Monday, November 7, 2016

Use Fitness Tracker, Lose Weight—Or Not

Using a wearable fitness tracker may not automatically put you on the path to losing weight. Those who used such a device actually lost less weight in research discussed by Gretchen Reynolds of the New York Times as noted in the article below.
As a user of a wearable fitness tracker, this author wonders: would this study have been more useful if the researchers had replicated real-world use? The devices were worn around the upper arm by one group of participants in the study. Many users wear the fitness tracker on the wrist. Easy viewing of steps taken and other data serves as a motivator. 

Un-Sitting May Not Be All that Simple

Sitting less to lose weight, improve one’s well being and/or lessen risk for a long list of health maladies may not be as simple as, well, sitting less. Walking when taking a break from sitting expends more calories and does more good than standing still.

Research noted by New York Times reporter Gretchen Reymolds showed that those who stood up while taking a break from sitting expended only 8 or 9 calories more in an hour than they did while they were seated for an hour. When they took a break and walked, however, they expended 130 more calories than while seated.

Why would these be? Inactivity researcher Dr. Marc Hamilton found answers to such questions when he studied what happens to inactive mice. Mice whose hind legs were inactive for a day showed  a change in levels of an enzyme in their bloodstreams. The levels of the enzyme were one-tenth of that for active mice. The enzyme, lipoprotein lipase, metabolizes fat and is an indicator of moving muscles. Humans share the enzyme with mice. 

The less one’s movement the lower the levels of the enzyme. Lower levels are linked to a myriad of lifestyle conditions: atherosclerosis, obesity, Alzheimer’s Disease, metabolic syndrome, and a low HDL (“good fat”) / high LDL (“bad fat”) condition associated with diabetes and insulin resistance. 

Next time you take a break from sitting, take full advantage of your time. Don’t just stand there. Walk.

How Many Calories We Burn When We Sit, Stand or Walk
By GRETCHEN REYNOLDS date published JUNE 22, 2016 5:02 AM date updated
June 22, 2016 5:02 am

Thursday, November 3, 2016

Wednesday, October 5, 2016

A walk around the office can reverse vascular dysfunction caused by hours at a computer -- ScienceDaily

A walk around the office can reverse vascular dysfunction caused by hours at a computer -- ScienceDaily: Across the country, many employees are seated at desks for the majority of an eight-hour workday. As technology creates an increase in sedentary lifestyles, the impact of sitting on vascular health is a rising concern. Now, researchers have found that when a person sits for six straight hours, vascular function is impaired -- but by walking for just 10 minutes after a prolonged period of sitting, vascular health can be restored.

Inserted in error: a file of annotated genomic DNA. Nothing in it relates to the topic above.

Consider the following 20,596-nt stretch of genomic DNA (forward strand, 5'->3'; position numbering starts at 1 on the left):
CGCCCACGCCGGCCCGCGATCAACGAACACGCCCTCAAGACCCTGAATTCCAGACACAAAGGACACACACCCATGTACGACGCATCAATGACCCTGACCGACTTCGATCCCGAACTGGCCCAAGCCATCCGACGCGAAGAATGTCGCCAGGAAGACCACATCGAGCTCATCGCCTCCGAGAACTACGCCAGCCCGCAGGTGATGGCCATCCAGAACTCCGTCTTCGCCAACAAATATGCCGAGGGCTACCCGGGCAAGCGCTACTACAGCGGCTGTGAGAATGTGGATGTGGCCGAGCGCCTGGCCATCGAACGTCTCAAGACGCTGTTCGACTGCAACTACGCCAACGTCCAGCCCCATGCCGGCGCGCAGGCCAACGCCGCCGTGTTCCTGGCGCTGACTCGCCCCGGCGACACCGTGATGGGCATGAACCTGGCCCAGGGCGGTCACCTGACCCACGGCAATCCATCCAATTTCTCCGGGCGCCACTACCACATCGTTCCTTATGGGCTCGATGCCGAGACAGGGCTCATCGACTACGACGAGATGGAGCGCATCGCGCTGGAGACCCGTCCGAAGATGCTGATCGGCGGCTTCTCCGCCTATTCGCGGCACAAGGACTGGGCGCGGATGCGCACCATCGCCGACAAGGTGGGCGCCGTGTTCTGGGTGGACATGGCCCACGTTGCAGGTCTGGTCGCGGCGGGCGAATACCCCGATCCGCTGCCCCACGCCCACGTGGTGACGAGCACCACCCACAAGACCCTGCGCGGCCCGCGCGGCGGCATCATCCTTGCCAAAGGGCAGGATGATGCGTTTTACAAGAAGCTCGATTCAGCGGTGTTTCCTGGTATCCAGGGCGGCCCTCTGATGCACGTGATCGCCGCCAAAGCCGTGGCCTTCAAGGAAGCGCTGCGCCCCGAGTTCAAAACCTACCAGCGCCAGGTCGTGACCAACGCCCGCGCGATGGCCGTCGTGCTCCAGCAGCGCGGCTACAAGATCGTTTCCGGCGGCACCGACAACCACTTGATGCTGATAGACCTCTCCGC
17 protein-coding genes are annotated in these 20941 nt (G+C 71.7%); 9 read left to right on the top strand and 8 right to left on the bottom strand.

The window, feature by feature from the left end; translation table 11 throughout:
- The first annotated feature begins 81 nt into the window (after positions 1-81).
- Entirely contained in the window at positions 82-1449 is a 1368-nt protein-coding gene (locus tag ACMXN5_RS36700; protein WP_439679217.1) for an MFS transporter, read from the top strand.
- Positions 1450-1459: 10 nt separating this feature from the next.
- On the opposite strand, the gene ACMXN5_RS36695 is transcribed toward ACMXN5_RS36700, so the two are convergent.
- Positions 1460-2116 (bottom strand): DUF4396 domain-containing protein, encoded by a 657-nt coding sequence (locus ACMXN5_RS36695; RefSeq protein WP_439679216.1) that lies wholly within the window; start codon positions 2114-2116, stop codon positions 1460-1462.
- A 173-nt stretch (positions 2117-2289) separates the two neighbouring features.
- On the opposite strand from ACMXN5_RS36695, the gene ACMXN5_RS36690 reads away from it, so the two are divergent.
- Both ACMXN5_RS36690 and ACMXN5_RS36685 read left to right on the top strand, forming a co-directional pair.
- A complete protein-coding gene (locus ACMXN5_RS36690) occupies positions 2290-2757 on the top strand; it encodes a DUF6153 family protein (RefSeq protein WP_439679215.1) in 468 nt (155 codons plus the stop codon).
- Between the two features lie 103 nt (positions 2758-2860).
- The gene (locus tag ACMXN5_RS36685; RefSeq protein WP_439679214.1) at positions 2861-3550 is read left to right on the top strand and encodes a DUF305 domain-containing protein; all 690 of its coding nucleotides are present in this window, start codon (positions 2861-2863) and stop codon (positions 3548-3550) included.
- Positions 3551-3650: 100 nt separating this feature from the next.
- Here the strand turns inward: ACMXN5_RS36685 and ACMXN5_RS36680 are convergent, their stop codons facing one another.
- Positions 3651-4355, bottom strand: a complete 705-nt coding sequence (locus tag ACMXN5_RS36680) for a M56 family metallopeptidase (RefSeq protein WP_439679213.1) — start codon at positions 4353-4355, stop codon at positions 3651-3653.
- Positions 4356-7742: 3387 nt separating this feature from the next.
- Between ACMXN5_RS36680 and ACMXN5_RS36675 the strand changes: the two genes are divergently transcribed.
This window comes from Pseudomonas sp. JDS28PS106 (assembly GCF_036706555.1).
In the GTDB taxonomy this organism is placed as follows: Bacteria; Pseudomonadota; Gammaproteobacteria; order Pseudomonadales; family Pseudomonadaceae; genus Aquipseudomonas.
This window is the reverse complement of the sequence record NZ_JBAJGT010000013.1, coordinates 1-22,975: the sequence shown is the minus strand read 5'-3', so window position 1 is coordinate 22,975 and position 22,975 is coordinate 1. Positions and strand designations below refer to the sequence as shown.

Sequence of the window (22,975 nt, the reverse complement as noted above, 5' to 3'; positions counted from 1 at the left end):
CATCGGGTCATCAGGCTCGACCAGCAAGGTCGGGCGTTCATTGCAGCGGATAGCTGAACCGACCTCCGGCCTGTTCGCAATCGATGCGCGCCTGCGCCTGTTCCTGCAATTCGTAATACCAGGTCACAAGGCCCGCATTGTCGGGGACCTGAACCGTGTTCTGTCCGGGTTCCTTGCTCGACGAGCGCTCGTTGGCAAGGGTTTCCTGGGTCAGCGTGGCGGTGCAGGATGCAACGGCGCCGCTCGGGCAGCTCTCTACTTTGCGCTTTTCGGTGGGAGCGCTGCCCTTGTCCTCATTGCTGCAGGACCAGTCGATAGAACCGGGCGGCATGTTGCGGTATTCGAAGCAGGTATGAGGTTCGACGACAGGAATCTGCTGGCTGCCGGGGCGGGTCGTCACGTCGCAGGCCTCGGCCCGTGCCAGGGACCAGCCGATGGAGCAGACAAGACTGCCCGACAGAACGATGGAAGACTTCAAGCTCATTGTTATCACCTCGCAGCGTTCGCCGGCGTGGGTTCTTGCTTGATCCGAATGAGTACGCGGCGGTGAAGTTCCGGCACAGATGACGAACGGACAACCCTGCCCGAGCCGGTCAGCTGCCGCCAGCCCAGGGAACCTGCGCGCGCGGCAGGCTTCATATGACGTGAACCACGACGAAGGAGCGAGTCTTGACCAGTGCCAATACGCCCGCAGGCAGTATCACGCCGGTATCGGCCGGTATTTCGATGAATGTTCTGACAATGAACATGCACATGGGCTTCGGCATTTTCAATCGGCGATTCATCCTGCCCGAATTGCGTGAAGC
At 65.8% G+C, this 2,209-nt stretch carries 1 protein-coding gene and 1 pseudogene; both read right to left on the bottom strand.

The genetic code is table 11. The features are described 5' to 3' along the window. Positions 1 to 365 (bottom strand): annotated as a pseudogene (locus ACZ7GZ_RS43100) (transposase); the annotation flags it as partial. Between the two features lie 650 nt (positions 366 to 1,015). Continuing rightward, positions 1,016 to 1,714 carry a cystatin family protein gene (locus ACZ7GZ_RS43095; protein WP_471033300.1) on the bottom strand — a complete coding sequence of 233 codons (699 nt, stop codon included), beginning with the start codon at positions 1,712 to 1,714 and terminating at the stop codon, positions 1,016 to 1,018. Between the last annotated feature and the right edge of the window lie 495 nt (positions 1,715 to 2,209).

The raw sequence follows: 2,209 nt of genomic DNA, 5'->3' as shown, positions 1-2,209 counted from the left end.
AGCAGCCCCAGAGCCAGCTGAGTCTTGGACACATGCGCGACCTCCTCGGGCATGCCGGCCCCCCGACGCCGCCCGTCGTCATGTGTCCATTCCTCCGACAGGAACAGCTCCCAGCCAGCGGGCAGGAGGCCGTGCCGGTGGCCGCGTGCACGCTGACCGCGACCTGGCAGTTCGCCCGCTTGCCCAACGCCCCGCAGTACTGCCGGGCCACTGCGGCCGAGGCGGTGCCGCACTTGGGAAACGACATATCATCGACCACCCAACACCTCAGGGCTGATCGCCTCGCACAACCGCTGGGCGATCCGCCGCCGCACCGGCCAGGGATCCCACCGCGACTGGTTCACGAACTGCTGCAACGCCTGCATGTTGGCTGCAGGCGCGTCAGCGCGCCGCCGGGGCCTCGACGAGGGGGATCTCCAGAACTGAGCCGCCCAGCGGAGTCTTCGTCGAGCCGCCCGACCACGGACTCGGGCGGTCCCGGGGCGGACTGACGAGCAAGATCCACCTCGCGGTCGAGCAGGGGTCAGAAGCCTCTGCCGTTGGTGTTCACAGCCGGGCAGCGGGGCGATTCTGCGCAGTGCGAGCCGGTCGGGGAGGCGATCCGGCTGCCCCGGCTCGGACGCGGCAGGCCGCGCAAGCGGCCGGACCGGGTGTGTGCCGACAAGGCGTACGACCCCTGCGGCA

Wednesday, September 21, 2016

Sitting for long periods of time is the cause of 4% of deaths worldwide -- ScienceDaily

Sitting for long periods of time is the cause of 4% of deaths worldwide -- ScienceDaily:

The next time you wrap up your work day and realize you've been sitting in front of the computer for almost eight straight hours, maybe you won't feel so proud of yourself. A new study, conducted in 54 countries around the world, declares that 3.8% of all deaths are due to the fact that society spends more than three hours a day sitting down.

Un-Sit Your Life

Wednesday, September 14, 2016

Walk and Talk: Walking Meetings Gain Popularity

Two to three people talking as they do laps of office hallways may get to be a more common sight. Such walking meetings in the workplace are shown to have “physical and mental benefits of being more mobile at work.”

Benefits include:
• Accruing steps to reach a goal on wearable technology such as FitBit.
  • Expending more calories (15 minutes of walking burns 56 calories while sitting at a laptop expends 20 and standing 22)
  • Walking meeting participants are less likely to miss work for health reasons.
  • “… walking for as little as 15 minutes a day can add up to 3 years to life expectancy.”
  • Spurring more ideas: “Creative output increases by an average of 60% when people are walking …”
  • People are more relaxed and generate more ideas.

Tips for walking meetings include:
  • Meet with 2 or 3 people
  • Set a time, 30 minutes or less
  • Go at comfortable speed
  • Inform the boss
  • Walk in a park, outdoors or around the office.

Are there other times you could walk during the workday? “Meetings, phone calls and email have come to consume more than 90% of the working time of managers and some other workers, such as consultants. Many of these meetings and calls could be conducted while walking, experts say.”

New businesses are springing up to combat sedentary behavior in the workplace such as StepJockey of London which promotes use of stairs for businesses in large office buildings.

Bachman, Rachel, “The Genius of a Walk-and-Talk,” Wall Street Journal, September 13, 2016, p. D1

Un-Sit Your Life

Tuesday, September 13, 2016

The Office Walk-and-Talk Really Works - WSJ

The Office Walk-and-Talk Really Works - WSJ: The Office Walk-and-Talk Really Works

The health benefits are real for people who regularly take walking meetings at working